***Disclaimer – this is my opinion based on the (very few) historical facts I know. If you would like a more comprehensive overview, use Google and go from there***
So, it all began once upon a time in the 1830s when Great Britain were being very naughty and doing what they did best at that time, i.e. sailing around the world, liking the look of somewhere or another and claiming it for their own, with absolutely no regard for the local inhabitants. We all know about colonialism and the good old British Empire…
To over simplify, there were some entrepreneurial Brits who decided to begin illegally importing to China opium grown in India, which was of course by this time a little England in the tropics, convenient for growing all sorts of wonderful crops and commodities that wouldn’t flourish in the climate back in Blighty.
Despite the fact it was nothing more than piracy on the part of the British, when the Chinese decided that they didn’t like the illegal British drugs trade and banned the import of opium to China, the British Parliament thought that just wasn’t cricket and sent the Navy to change the mind of the Chinese. Mainly because the British government made a pretty penny on the trade themselves.
The First Opium War between 1839 – 42 led to China being smashed by the British and eventually admitting defeat. Opium was allowed back in China, much to the delight of all the addicts the British had created with their illegal trade, and the Chinese had to pay reparations to the Brits for the loss of these highly illegal earnings. As part of the deal, which was called the Treaty of Nanking they also agreed the cession of Hong Kong Island. Which basically meant the British owned a lovely piece of real estate just off the coast of China and could sit there waiting to bash them again if they got out of line.
|The treaty of Nanking being signed - look at all those British Empire chaps, so pleased with themselves...|
And that’s exactly what happened. During the second Opium War of 1856-60 it was pretty much the same story. Only this time, at the end when China finally gave up, they had to give the Brits a bit more real estate so they got Kowloon – actually attached to the Chinese mainland. So the Empire was growing and the Chinese were beginning to get the picture about what happened when you messed with the country that had the biggest ships.
Eager to give it one more try and push out the British, French and any other arrogant European that was trying to bully them, the Chinese decided to give it one more go in the Third Opium War. It actually had nothing to do with Opium this time but completes the set nicely. As I am sure you can guess by now, the Chinese didn’t do so well and ended up giving the British a bit more land and, in 1898, the British got their grubby colonialist mitts on the New Territories and signed a lease for 99 years. Note to old school British Empire folks – that was a VERY short-sighted move. Always sign a longer lease, I’m just saying.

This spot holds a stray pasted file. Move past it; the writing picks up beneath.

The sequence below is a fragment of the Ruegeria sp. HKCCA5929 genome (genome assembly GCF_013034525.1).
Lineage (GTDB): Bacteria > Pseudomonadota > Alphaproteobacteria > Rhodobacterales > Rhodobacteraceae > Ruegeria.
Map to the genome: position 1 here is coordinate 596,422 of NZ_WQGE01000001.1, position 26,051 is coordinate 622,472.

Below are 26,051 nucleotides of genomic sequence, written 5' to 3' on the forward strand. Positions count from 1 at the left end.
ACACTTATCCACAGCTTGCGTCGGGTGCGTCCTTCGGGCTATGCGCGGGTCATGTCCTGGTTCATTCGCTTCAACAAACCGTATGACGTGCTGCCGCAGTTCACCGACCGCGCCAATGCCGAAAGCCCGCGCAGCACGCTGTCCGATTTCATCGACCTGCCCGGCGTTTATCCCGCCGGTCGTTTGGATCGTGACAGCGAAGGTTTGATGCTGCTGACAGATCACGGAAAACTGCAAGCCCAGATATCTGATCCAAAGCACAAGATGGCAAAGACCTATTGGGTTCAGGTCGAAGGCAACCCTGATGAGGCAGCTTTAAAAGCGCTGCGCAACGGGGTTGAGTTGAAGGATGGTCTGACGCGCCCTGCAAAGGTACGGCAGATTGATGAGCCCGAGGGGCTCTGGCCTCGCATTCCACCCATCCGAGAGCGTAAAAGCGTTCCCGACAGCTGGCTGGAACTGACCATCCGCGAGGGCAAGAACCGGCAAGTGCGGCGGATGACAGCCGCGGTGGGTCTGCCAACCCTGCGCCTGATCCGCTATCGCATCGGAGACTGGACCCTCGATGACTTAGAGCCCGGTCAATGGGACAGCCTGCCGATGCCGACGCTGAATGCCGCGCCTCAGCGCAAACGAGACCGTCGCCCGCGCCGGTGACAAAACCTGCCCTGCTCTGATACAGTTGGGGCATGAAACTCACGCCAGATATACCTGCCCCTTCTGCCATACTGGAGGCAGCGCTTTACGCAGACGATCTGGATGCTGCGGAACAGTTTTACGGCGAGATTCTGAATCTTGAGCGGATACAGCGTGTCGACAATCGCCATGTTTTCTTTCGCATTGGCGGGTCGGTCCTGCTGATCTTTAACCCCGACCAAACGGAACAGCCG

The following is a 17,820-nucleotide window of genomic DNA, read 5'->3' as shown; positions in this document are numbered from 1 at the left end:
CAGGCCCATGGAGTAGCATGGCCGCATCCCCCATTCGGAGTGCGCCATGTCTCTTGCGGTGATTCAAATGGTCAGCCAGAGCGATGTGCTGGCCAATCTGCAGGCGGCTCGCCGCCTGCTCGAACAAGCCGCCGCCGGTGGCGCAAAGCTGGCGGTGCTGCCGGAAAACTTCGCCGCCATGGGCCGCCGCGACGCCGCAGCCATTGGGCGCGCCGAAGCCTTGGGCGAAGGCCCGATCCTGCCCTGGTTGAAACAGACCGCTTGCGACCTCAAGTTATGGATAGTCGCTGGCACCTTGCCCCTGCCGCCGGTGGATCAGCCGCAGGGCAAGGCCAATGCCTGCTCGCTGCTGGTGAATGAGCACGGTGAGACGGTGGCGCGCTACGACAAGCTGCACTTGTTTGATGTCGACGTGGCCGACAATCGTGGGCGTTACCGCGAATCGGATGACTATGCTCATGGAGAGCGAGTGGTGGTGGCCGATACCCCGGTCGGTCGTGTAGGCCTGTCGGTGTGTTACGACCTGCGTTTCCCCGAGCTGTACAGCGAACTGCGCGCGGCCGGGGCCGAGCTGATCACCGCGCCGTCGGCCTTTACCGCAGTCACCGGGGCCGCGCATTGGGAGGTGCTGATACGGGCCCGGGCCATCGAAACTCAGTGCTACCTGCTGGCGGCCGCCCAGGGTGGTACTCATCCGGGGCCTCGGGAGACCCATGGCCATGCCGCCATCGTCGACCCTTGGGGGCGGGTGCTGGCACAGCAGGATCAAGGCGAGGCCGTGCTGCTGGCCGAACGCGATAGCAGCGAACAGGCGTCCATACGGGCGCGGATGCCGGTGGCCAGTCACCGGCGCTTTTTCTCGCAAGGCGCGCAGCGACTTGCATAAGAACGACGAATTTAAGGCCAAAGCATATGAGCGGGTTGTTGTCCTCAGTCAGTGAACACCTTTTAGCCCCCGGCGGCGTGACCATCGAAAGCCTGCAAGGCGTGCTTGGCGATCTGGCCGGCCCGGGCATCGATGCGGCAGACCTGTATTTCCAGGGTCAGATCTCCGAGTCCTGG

|First the Brits got the pink bit, then the yellow bit and finally the green bit and the orange bit as well for good measure....|
So, fast forward 86 years and the Chinese have started doing not so badly, stock piling all their money behind their communist closed doors, and the British have stopped being Empire-building bullies, starting to give back most of what they took – albeit sometimes a little worse for wear.
In 1984, the UK and China realised the HK lease would soon be up and started to hold talks about handing back the little British paradise in the South China Sea to the Chinese. Again, if I had been there at the time I would have stopped negotiations, built a big wall along the HK China border and hoped we could keep them out. However the more diplomatically-minded British agreed to give back HK to the Chinese and, on July 1st 1997, Hong Kong became part of China again. It was a very sad day when many people cried and the rain came down from the sky in floods, as if even Hong Kong herself was weeping for the departure of her colonial master.
And this is where it gets interesting. Why were people in HK so sad to wave goodbye to their dominating, land-grabbing masters? There was no democratic government for HK under the Brits, but a non-elected Governor imposed by the British government who had been elected by a population nearly 7,000 miles away. But what most people in HK knew in their hearts on that sad day in 1997 was that although life wasn’t perfect being a colony under the British, with no real rights of its own, it would be a damn sight worse under the Chinese.
At least the British had started to learn from their past mistakes – gradually handing back independence to countries they had so brutally dominated. Allowing dominated nations to start to build and shape their own future – look at India, Kenya, Australia, Canada (for a full list click here. It is quite startlingly long…!)
But no such luck for the poor Hong Kongers. No flag flying independence for them. Instead a worse fate awaited them; submission to a crueller master than before. I will not go in to a detailed description here of China’s politics or various policies but, to sum it up, when I go to China my Facebook doesn’t work because the Chinese government have decided I am not allowed to freely share my life with the rest of the world…in case I tell them something China doesn’t want me to. It may sound trivial, but make of it what you will and do some more research about the Chinese government, if you are interested.